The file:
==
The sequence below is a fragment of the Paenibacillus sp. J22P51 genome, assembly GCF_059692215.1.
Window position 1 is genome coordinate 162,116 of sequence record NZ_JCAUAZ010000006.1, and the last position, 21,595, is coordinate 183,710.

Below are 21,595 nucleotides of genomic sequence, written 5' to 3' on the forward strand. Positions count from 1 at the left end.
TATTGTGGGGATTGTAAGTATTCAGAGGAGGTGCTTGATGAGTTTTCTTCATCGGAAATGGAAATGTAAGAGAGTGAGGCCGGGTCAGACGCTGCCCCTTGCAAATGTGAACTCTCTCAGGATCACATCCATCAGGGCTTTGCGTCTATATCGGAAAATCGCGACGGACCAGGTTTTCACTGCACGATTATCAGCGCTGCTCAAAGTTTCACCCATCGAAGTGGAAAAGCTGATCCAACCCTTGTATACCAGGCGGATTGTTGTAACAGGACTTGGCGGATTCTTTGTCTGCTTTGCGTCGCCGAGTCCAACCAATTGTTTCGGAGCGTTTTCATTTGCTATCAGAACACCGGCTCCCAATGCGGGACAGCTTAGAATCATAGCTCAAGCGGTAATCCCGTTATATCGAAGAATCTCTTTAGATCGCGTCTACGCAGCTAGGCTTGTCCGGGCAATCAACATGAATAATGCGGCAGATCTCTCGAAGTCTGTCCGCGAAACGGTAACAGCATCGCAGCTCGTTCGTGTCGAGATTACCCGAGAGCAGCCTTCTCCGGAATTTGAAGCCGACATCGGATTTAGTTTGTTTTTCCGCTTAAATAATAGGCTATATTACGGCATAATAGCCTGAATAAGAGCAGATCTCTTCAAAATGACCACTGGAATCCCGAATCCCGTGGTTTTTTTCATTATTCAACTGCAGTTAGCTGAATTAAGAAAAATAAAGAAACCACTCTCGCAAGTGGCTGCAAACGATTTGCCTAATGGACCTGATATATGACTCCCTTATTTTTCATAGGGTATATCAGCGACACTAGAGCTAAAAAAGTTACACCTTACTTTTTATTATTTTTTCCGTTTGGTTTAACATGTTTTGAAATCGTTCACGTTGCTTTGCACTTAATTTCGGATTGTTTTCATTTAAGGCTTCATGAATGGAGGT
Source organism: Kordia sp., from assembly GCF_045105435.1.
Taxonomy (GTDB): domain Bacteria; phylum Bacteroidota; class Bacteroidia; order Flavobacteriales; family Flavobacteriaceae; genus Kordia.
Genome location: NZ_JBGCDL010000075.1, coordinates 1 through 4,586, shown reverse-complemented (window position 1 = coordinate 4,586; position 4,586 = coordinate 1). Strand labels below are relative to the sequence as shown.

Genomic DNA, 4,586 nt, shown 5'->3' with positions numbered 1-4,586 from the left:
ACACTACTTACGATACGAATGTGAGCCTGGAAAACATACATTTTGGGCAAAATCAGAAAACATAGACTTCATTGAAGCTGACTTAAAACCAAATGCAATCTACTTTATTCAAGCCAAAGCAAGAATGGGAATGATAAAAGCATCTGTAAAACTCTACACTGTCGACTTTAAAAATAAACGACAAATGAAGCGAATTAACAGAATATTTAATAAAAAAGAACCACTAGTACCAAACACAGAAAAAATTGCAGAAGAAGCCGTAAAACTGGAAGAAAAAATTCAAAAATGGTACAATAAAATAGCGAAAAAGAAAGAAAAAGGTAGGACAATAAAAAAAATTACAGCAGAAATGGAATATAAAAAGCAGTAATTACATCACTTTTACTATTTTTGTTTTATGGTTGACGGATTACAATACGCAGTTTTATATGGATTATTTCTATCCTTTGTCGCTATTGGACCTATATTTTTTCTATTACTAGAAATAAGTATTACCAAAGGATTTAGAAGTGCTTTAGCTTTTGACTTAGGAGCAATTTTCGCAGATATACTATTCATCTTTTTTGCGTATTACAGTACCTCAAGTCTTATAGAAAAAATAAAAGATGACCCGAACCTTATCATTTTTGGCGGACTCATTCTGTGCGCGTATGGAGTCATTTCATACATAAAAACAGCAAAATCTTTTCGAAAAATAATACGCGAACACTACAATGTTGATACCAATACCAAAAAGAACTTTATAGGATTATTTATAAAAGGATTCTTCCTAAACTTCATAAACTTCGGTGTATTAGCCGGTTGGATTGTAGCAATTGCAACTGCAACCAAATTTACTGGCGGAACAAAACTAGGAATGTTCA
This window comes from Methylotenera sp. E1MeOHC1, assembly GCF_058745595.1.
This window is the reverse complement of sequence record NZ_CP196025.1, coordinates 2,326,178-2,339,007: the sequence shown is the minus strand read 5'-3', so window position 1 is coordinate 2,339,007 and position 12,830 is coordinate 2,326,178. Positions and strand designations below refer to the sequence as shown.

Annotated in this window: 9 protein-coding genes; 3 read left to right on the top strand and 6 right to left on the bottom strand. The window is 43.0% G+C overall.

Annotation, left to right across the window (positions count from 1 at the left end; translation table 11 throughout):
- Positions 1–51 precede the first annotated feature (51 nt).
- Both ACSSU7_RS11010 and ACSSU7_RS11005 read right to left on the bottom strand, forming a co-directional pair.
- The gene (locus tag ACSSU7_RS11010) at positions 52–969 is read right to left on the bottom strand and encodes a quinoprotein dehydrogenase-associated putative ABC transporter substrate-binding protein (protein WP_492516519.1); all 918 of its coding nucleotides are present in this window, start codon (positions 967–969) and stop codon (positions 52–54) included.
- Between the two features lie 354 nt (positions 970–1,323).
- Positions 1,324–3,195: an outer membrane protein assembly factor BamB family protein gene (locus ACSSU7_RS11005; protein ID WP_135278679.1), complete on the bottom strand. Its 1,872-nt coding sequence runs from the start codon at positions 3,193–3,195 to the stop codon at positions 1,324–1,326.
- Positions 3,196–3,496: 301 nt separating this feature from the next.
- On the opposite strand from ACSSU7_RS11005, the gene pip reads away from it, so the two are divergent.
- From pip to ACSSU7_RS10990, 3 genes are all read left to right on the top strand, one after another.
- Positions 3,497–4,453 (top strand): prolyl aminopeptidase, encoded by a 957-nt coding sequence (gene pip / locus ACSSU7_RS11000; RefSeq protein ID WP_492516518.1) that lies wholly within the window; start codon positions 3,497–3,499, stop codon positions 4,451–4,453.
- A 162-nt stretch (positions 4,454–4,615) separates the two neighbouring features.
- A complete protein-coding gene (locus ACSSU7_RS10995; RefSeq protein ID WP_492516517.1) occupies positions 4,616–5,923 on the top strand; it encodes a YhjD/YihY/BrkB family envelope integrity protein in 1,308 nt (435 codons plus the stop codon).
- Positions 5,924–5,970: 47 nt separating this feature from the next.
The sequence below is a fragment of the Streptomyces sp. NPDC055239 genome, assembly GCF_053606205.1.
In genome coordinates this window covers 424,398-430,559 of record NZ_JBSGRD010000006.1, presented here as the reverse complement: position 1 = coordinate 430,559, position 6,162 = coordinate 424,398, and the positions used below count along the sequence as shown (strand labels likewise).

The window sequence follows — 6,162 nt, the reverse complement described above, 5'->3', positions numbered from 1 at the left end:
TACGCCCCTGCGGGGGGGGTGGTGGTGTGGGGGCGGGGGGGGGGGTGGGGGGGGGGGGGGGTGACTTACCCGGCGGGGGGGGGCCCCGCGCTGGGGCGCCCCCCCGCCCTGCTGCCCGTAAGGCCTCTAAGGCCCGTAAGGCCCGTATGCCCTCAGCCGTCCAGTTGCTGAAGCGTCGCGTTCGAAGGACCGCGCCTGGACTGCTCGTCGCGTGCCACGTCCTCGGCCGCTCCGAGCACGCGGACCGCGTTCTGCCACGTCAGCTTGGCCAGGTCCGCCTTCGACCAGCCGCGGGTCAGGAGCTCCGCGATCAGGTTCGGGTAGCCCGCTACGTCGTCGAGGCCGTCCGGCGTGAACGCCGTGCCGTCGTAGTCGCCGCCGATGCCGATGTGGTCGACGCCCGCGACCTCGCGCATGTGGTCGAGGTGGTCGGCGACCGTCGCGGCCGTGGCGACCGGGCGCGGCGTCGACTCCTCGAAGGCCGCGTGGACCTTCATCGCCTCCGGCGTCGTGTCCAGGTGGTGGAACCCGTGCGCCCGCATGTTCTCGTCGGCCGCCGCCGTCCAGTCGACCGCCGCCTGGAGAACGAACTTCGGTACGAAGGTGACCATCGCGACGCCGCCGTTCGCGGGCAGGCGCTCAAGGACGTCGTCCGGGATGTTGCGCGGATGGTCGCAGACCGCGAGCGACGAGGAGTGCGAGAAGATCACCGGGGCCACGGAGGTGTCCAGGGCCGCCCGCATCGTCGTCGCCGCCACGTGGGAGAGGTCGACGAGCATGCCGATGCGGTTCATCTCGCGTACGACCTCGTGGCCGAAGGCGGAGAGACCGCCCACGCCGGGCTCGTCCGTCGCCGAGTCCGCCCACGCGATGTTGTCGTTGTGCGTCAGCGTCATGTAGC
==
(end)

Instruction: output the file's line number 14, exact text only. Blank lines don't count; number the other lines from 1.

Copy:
- Positions 1–51 precede the first annotated feature (51 nt).